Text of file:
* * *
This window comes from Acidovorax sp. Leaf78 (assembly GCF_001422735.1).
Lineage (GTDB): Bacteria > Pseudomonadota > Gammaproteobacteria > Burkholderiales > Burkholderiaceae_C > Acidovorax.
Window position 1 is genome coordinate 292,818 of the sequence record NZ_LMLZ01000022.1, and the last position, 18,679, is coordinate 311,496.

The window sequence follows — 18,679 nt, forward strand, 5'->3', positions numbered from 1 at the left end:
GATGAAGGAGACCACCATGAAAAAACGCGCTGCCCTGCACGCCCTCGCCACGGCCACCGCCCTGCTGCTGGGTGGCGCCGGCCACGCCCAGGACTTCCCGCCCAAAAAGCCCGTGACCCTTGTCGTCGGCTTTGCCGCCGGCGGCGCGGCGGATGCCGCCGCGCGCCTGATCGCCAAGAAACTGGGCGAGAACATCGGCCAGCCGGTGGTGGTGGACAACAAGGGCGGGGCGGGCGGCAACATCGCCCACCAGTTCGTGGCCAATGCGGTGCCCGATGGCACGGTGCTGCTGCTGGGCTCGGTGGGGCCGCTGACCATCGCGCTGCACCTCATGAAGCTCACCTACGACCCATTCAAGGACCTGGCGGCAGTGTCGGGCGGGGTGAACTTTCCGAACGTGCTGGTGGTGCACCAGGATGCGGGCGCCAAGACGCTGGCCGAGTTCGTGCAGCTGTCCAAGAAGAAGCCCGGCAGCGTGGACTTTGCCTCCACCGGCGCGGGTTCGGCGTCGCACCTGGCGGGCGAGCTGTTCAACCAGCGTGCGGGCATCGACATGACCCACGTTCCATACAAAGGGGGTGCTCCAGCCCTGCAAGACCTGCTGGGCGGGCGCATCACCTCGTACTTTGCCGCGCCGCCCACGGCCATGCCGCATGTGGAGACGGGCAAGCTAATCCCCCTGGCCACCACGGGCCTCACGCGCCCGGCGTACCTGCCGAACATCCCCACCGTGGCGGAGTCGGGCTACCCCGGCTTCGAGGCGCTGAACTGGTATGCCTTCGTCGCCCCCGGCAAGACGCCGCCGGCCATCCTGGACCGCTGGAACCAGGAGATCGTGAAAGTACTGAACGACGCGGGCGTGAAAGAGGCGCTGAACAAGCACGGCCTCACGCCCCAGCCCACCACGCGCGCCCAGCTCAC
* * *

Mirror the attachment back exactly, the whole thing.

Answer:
This window comes from Acidovorax sp. Leaf78 (assembly GCF_001422735.1).
Lineage (GTDB): Bacteria > Pseudomonadota > Gammaproteobacteria > Burkholderiales > Burkholderiaceae_C > Acidovorax.
Window position 1 is genome coordinate 292,818 of the sequence record NZ_LMLZ01000022.1, and the last position, 18,679, is coordinate 311,496.

The window sequence follows — 18,679 nt, forward strand, 5'->3', positions numbered from 1 at the left end:
GATGAAGGAGACCACCATGAAAAAACGCGCTGCCCTGCACGCCCTCGCCACGGCCACCGCCCTGCTGCTGGGTGGCGCCGGCCACGCCCAGGACTTCCCGCCCAAAAAGCCCGTGACCCTTGTCGTCGGCTTTGCCGCCGGCGGCGCGGCGGATGCCGCCGCGCGCCTGATCGCCAAGAAACTGGGCGAGAACATCGGCCAGCCGGTGGTGGTGGACAACAAGGGCGGGGCGGGCGGCAACATCGCCCACCAGTTCGTGGCCAATGCGGTGCCCGATGGCACGGTGCTGCTGCTGGGCTCGGTGGGGCCGCTGACCATCGCGCTGCACCTCATGAAGCTCACCTACGACCCATTCAAGGACCTGGCGGCAGTGTCGGGCGGGGTGAACTTTCCGAACGTGCTGGTGGTGCACCAGGATGCGGGCGCCAAGACGCTGGCCGAGTTCGTGCAGCTGTCCAAGAAGAAGCCCGGCAGCGTGGACTTTGCCTCCACCGGCGCGGGTTCGGCGTCGCACCTGGCGGGCGAGCTGTTCAACCAGCGTGCGGGCATCGACATGACCCACGTTCCATACAAAGGGGGTGCTCCAGCCCTGCAAGACCTGCTGGGCGGGCGCATCACCTCGTACTTTGCCGCGCCGCCCACGGCCATGCCGCATGTGGAGACGGGCAAGCTAATCCCCCTGGCCACCACGGGCCTCACGCGCCCGGCGTACCTGCCGAACATCCCCACCGTGGCGGAGTCGGGCTACCCCGGCTTCGAGGCGCTGAACTGGTATGCCTTCGTCGCCCCCGGCAAGACGCCGCCGGCCATCCTGGACCGCTGGAACCAGGAGATCGTGAAAGTACTGAACGACGCGGGCGTGAAAGAGGCGCTGAACAAGCACGGCCTCACGCCCCAGCCCACCACGCGCGCCCAGCTCAC